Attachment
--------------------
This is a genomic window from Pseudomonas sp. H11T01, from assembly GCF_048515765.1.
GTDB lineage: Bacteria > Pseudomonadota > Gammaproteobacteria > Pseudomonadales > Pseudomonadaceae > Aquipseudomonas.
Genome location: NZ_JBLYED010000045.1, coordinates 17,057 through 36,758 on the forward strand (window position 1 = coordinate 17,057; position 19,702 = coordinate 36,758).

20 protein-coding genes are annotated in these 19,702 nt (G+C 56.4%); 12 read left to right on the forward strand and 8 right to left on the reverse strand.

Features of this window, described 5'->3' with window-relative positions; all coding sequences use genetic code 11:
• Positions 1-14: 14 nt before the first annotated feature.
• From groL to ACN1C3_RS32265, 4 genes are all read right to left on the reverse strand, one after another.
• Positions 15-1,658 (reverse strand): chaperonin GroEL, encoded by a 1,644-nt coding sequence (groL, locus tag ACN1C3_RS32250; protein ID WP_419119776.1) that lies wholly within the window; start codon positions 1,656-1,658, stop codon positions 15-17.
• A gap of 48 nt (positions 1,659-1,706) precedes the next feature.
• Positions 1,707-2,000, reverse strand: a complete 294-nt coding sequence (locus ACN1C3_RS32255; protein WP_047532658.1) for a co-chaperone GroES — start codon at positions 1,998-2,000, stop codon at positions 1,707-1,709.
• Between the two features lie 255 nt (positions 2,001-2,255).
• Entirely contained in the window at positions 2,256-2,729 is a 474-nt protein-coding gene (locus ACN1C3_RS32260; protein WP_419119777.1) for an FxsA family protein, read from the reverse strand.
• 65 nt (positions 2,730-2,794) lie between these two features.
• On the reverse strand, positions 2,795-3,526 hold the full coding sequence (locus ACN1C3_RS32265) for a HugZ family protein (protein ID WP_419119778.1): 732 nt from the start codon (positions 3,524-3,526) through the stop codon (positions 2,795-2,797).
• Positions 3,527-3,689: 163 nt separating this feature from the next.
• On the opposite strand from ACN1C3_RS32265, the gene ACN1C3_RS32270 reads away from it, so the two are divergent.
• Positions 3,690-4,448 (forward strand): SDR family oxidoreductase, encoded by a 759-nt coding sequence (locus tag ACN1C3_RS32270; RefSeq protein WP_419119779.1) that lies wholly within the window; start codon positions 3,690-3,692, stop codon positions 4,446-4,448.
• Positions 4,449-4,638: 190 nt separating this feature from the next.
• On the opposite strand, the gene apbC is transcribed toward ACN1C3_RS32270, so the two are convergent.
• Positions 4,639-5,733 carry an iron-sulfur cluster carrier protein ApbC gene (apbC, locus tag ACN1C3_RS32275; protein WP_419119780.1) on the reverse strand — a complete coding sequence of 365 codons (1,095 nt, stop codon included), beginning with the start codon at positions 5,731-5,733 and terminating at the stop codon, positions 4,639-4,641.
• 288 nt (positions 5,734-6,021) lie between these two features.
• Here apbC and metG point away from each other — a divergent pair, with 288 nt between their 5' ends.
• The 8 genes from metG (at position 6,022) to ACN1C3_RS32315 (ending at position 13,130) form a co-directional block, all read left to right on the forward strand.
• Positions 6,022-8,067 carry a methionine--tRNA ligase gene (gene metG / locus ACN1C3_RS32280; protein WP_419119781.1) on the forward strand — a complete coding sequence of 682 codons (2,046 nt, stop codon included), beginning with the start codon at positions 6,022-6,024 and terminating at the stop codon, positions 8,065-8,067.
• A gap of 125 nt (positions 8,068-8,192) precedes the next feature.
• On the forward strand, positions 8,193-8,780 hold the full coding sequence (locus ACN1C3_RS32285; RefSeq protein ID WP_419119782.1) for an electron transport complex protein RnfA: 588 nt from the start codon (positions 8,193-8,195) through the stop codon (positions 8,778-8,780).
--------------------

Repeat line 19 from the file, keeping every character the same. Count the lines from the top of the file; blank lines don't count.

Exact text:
• On the opposite strand, the gene apbC is transcribed toward ACN1C3_RS32270, so the two are convergent.